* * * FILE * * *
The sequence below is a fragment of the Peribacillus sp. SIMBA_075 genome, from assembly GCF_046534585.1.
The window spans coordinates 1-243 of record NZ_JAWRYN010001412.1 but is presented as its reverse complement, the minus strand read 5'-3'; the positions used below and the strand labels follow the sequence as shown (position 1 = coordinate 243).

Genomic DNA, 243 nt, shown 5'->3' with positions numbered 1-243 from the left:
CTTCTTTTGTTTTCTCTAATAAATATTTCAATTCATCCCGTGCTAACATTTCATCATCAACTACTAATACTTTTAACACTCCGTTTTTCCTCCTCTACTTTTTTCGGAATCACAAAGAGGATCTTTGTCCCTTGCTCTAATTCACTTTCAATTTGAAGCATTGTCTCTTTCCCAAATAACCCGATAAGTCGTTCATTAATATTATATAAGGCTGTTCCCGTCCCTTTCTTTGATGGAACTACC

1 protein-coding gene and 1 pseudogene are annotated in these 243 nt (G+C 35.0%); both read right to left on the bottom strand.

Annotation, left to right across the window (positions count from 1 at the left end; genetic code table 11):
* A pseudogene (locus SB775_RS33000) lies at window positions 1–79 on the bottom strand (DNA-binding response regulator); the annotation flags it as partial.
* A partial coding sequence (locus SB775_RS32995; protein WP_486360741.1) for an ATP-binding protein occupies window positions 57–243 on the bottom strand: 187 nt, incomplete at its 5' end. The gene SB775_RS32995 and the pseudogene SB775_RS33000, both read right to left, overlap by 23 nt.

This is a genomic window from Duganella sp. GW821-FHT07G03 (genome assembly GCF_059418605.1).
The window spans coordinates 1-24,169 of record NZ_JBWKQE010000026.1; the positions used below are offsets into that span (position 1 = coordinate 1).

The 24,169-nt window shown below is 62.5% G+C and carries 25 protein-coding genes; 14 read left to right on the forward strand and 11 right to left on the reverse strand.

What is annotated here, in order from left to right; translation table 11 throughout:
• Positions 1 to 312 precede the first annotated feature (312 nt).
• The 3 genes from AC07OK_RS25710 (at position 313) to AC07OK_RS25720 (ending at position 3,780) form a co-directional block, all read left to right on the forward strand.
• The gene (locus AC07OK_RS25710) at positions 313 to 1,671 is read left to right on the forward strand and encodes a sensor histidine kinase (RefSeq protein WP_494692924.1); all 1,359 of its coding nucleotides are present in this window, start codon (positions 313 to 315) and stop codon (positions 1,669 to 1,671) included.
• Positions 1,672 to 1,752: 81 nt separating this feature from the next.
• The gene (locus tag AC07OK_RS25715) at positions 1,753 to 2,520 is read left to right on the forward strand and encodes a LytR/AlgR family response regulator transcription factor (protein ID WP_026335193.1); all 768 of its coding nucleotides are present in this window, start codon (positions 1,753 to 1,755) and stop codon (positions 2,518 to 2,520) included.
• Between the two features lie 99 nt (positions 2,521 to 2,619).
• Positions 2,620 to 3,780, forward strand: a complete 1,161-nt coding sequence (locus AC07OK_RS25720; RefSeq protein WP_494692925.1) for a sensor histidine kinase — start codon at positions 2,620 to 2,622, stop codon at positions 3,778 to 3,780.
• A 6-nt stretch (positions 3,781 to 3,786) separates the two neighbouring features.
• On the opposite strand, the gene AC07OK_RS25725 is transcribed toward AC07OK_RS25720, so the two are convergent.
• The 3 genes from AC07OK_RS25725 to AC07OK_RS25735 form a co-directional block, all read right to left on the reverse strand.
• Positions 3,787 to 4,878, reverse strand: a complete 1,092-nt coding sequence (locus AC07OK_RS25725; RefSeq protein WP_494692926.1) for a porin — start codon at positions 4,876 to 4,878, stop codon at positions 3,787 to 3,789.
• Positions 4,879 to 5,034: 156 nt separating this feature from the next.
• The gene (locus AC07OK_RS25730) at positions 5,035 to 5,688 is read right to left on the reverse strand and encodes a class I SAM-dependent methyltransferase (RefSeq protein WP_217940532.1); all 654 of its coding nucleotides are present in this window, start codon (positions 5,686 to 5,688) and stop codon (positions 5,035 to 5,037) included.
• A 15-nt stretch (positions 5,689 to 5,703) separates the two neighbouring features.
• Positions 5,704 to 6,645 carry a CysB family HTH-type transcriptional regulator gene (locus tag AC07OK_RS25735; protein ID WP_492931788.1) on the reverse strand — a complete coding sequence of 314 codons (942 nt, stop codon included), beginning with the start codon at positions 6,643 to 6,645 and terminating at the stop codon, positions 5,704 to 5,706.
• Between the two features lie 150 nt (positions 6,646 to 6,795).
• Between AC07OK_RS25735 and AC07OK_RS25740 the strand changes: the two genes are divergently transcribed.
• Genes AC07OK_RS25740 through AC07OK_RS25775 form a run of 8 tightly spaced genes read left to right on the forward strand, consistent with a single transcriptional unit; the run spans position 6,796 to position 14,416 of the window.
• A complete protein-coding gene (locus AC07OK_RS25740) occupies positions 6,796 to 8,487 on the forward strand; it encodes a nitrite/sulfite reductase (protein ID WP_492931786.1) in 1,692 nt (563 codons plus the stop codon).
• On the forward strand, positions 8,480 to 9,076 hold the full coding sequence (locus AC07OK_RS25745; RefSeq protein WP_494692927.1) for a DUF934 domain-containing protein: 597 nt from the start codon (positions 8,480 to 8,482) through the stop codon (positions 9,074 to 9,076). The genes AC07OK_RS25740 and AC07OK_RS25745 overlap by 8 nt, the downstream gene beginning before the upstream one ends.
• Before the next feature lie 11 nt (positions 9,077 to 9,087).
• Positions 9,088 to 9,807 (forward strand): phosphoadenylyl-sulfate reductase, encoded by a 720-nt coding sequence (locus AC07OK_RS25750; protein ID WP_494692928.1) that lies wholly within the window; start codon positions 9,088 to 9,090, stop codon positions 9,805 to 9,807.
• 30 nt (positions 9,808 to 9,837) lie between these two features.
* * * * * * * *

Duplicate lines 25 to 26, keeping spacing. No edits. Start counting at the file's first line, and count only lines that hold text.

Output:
• The gene (locus AC07OK_RS25730) at positions 5,035 to 5,688 is read right to left on the reverse strand and encodes a class I SAM-dependent methyltransferase (RefSeq protein WP_217940532.1); all 654 of its coding nucleotides are present in this window, start codon (positions 5,686 to 5,688) and stop codon (positions 5,035 to 5,037) included.
• A 15-nt stretch (positions 5,689 to 5,703) separates the two neighbouring features.